My Pet Has a Medical Condition, What Should I Feed?
This will be very individualistic, and best to consult your veterinarian who knows your pet’s health condition the best. I definitely have my go-to diets for health conditions, but each pet should be treated as an individual.
Itchy skin? There are diets for food and environmental allergies.
Intermittent diarrhea? There are diets for that too.
Intermittent vomiting? Yup, that too!
Kidney disease, pancreatitis, bladder stones, cystitis, the list goes on!
There are a few conditions that you can try to make your own homemade diet, but the diet should be balanced and should pass the test. For example, kidney diets should be lower in phosphorus, because part of kidney disease is that the kidneys cannot excrete phosphorus well and this backs up in the body as waste. So consult with your veterinarian for your specific pet's needs.
The BEG (boutique, exotic and grain-free) diet debate is the most recent and most common client education topic that I discuss with dog owners when it comes to nutrition. There was a study published in 2018 that found that dogs who were offered a grain-free diet were developing dilated cardiomyopathy, a type of heart disease that was not common in certain breeds. It also seems that the bioavailability of the nutrients in each diet differs depending on the protein sources, even when the diet is formulated and balanced.
Taurine has been known for decades to be important in the prevention of dilated cardiomyopathy. The golden retrievers that had dilated cardiomyopathy were treated with taurine and their heart disease improved. So part of the story includes taurine absorption or metabolism.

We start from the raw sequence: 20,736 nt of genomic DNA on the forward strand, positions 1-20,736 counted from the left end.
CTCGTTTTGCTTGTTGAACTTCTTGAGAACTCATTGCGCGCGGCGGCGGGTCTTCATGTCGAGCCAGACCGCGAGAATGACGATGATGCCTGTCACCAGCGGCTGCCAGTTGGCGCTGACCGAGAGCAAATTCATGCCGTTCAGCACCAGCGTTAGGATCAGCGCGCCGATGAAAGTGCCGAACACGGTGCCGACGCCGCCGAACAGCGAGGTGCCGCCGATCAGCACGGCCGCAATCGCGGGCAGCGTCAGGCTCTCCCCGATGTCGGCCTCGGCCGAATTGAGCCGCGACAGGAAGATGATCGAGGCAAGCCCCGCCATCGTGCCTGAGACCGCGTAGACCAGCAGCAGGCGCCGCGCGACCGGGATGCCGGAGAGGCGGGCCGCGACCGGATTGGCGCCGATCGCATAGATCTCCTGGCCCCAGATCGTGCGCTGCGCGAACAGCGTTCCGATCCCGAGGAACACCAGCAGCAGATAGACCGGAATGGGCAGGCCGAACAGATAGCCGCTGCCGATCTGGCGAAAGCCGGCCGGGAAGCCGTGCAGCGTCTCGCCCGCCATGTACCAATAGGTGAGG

Twenty-three of 24 dogs diagnosed with taurine deficiency and dilated cardiomyopathy were fed diets that were either grain-free, legume-rich, or a combination of these factors. None of these diets were feeding trial tested using Association of American Feed Control Officials (AAFCO) procedures. Twenty-three of 24 dogs had significant improvement in their echocardiographic parameters and normalization of taurine concentrations following diet change and taurine supplementation.
It's 2020 now, and I know from experience with publishing literature, it can take a long time from the completion of a study to publication of these studies, so what is new in the world of cardiology and diet? Many of the fad diets are replacing grains with pulses (lentils or peas). A few small clinical trials have been published, this one used Labrador retrievers, and found that the grain-free diet in their study did not decrease the dogs' taurine levels, though they did not do any cardiac ultrasounds in that study either. The Golden retriever still appears to be an at risk breed for diet associated dilated cardiomyopathy. I couldn't find anything about the cross-bred Golden Doodles that have been popular in the last decade, but I just inform owners to be cautious about what they are choosing to feed their dogs.
The one thing that we all want is a healthy puppy! It's good to be wary and to be informed. Pet owners and veterinarians should always work as a team for what is best for the health of the pet.